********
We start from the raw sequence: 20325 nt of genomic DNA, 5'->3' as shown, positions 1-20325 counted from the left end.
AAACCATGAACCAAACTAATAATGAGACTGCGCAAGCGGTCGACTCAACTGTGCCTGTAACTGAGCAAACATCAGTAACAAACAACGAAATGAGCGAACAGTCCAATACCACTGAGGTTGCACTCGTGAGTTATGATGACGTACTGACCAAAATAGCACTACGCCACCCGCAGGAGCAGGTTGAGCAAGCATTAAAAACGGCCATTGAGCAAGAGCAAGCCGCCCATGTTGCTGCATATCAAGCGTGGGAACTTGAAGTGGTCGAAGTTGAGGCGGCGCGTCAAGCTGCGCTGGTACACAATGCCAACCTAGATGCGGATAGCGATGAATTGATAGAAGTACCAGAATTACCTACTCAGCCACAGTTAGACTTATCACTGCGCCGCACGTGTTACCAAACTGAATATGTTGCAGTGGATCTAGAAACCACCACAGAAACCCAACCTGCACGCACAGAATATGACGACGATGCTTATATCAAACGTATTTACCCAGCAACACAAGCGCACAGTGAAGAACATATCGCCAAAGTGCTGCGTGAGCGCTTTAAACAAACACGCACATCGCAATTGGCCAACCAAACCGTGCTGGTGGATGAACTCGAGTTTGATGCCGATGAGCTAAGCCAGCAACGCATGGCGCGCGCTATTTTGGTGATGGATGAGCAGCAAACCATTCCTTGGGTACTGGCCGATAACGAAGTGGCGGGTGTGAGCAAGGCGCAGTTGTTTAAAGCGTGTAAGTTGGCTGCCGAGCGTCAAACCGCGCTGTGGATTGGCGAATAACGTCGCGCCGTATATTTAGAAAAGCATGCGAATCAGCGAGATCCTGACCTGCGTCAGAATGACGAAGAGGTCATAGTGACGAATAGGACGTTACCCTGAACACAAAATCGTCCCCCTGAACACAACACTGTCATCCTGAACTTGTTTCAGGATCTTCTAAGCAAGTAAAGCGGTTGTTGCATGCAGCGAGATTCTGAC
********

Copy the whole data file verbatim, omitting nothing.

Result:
We start from the raw sequence: 20325 nt of genomic DNA, 5'->3' as shown, positions 1-20325 counted from the left end.
AAACCATGAACCAAACTAATAATGAGACTGCGCAAGCGGTCGACTCAACTGTGCCTGTAACTGAGCAAACATCAGTAACAAACAACGAAATGAGCGAACAGTCCAATACCACTGAGGTTGCACTCGTGAGTTATGATGACGTACTGACCAAAATAGCACTACGCCACCCGCAGGAGCAGGTTGAGCAAGCATTAAAAACGGCCATTGAGCAAGAGCAAGCCGCCCATGTTGCTGCATATCAAGCGTGGGAACTTGAAGTGGTCGAAGTTGAGGCGGCGCGTCAAGCTGCGCTGGTACACAATGCCAACCTAGATGCGGATAGCGATGAATTGATAGAAGTACCAGAATTACCTACTCAGCCACAGTTAGACTTATCACTGCGCCGCACGTGTTACCAAACTGAATATGTTGCAGTGGATCTAGAAACCACCACAGAAACCCAACCTGCACGCACAGAATATGACGACGATGCTTATATCAAACGTATTTACCCAGCAACACAAGCGCACAGTGAAGAACATATCGCCAAAGTGCTGCGTGAGCGCTTTAAACAAACACGCACATCGCAATTGGCCAACCAAACCGTGCTGGTGGATGAACTCGAGTTTGATGCCGATGAGCTAAGCCAGCAACGCATGGCGCGCGCTATTTTGGTGATGGATGAGCAGCAAACCATTCCTTGGGTACTGGCCGATAACGAAGTGGCGGGTGTGAGCAAGGCGCAGTTGTTTAAAGCGTGTAAGTTGGCTGCCGAGCGTCAAACCGCGCTGTGGATTGGCGAATAACGTCGCGCCGTATATTTAGAAAAGCATGCGAATCAGCGAGATCCTGACCTGCGTCAGAATGACGAAGAGGTCATAGTGACGAATAGGACGTTACCCTGAACACAAAATCGTCCCCCTGAACACAACACTGTCATCCTGAACTTGTTTCAGGATCTTCTAAGCAAGTAAAGCGGTTGTTGCATGCAGCGAGATTCTGAC